So what does Moses' error do for us? It doesn't change the meaning, as we mentioned above. It still means it. But the significant thing is that the error has never been corrected. Why? Didn't anyone notice it? Of course they did. But the Jewish people consider the text of the Hebrew Bible so sacred, that they will not alter even simple grammatical errors. The Jewish people considered even the shapes of the letters of the alphabet to be holy. The most they could do about the error was point it out, without correcting it. They did this by using the vowel points for the correct word on top of the incorrect word: הִוא The resulting word is more or less unpronounceable, but serves to alert the reader to the error. (The Hebrew alphabet itself has no vowels, only consonants. The reader was expected to be able to supply the vowel sounds from context, etc. By the early Middle Ages, Hebrew was developing dialects, primarily due to the fact that there were no vowels to tell people how to pronounce it. The Rabbis and scholars devised a system of dots and dashes to represent vowel sounds. These vowel “points” are placed inside, above, below and next to letters, but may not touch the letters. They are not considered part of the text. Today they are used in Bibles, prayer books, song and poetry books and children's books, but are rarely used in newspapers, novels, etc.) And with a male thou shalt not lie down in a woman's bed; it
Our next point of grammar involves the present tense forms of the verb to be. In English these forms are am, art, is and are. Hebrew has such forms, but almost never uses them, except in reference to God, or when absolutely necessary for context. The reason for this may be that the forms are too close to God's name in Hebrew. While this may seem awkward to us, there are many other languages that don't use the present tense of the verb to be. For example, Russian has become so used to ignoring the forms, that some of them are completely obsolete. The Russian equivalent of am can't even be found in a dictionary or grammar book any more. They get along fine without it, and so does Hebrew. But English can't, so we have to insert the appropriate forms when translating: And with a male thou shalt not lie down in a woman's bed; it is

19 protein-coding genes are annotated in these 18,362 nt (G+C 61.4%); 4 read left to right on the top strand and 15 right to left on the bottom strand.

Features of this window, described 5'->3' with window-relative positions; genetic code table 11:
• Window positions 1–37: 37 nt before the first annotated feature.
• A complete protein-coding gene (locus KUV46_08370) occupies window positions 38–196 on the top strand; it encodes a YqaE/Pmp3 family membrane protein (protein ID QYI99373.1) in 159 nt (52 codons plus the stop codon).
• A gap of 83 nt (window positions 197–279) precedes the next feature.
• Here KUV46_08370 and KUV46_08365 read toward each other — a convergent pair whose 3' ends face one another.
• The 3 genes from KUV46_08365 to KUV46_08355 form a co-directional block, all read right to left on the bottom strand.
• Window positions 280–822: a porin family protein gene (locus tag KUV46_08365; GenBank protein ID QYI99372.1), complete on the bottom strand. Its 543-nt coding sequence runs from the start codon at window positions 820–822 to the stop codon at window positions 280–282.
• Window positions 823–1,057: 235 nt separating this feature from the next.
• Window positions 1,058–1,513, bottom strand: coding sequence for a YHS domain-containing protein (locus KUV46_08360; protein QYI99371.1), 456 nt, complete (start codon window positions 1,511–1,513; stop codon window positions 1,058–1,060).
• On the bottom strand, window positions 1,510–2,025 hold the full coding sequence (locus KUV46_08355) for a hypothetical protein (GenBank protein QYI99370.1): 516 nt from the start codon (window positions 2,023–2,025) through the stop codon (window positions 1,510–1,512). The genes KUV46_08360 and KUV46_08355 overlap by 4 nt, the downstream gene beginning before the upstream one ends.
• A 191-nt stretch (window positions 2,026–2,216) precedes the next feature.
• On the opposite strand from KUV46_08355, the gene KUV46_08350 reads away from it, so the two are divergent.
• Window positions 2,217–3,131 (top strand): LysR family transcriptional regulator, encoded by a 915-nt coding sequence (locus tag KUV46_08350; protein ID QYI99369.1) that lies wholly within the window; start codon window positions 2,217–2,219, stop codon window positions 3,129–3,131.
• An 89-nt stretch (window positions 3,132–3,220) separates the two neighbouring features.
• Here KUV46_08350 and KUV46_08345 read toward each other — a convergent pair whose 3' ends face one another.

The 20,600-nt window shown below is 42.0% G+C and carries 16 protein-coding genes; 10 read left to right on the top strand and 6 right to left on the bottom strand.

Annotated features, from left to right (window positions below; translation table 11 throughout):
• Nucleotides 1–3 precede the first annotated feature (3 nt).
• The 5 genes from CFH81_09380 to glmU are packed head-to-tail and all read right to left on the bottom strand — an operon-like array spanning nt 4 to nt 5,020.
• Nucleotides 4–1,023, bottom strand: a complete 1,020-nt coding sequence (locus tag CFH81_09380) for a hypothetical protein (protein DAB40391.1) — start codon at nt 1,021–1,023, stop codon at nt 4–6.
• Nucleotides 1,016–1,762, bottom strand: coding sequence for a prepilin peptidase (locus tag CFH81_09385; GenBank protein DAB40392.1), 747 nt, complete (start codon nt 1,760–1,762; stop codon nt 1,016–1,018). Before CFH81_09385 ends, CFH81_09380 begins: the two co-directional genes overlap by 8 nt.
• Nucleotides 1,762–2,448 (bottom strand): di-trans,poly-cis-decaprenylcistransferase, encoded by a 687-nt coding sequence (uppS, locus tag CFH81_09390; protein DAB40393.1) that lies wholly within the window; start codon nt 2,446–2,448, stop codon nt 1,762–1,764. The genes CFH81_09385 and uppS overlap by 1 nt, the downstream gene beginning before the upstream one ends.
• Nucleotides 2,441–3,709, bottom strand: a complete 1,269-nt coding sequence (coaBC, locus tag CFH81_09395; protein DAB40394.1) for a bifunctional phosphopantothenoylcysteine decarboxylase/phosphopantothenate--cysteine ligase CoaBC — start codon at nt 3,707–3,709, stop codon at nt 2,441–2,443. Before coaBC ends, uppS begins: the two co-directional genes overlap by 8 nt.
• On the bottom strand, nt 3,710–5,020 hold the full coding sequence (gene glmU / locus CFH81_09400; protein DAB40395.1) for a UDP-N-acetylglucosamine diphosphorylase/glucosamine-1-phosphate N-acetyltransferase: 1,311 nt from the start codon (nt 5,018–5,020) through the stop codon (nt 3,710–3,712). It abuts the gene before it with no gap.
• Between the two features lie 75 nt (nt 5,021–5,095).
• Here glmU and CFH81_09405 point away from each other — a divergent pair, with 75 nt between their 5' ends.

Finally, we put in the words an abomination: And with a male thou shalt not lie down in a woman's bed; it is an abomination.
This is the correct translation of Leviticus 18:22. It can be seen that, rather than forbidding male homosexuality, it simply forbids two males to lie down in a woman’s bed, for whatever reason. Culturally, a woman's bed was her own. Other than the woman herself, only her husband was permitted in her bed, and there were even restrictions on when he was allowed in there. Any other use of her bed would have been considered defilement. Other verses in the Law will help clarify the acceptable use of the woman's bed (Lev. 15).